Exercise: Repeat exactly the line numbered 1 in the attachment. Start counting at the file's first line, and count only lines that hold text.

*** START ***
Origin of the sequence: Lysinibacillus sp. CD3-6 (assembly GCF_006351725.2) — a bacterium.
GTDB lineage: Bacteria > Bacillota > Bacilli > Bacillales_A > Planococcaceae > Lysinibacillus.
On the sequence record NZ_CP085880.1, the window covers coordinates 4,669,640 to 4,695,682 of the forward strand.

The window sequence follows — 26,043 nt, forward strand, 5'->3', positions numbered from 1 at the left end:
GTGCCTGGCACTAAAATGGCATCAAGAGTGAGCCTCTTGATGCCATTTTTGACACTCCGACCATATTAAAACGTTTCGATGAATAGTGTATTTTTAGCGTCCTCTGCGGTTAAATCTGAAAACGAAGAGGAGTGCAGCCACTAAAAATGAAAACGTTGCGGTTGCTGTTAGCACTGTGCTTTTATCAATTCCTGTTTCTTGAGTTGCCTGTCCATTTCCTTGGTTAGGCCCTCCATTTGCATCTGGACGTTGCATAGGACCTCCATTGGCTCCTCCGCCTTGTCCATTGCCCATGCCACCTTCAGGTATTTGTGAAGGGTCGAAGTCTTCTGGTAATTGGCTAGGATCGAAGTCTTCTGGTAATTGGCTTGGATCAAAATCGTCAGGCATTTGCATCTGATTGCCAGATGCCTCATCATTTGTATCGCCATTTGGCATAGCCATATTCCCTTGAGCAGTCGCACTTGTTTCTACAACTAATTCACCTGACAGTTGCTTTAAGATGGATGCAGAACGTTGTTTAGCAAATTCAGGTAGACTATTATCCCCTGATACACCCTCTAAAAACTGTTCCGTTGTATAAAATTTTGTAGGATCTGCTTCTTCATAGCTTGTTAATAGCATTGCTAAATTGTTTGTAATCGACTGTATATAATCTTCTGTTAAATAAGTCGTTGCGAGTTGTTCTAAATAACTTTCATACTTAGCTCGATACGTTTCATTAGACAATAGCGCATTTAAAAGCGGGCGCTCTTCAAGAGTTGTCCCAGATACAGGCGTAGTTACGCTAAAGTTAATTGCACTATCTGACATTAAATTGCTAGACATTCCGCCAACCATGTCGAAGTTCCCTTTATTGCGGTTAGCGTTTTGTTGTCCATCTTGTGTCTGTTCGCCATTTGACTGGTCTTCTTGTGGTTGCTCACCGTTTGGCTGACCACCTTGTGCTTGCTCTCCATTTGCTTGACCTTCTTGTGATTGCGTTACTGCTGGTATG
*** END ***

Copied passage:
Origin of the sequence: Lysinibacillus sp. CD3-6 (assembly GCF_006351725.2) — a bacterium.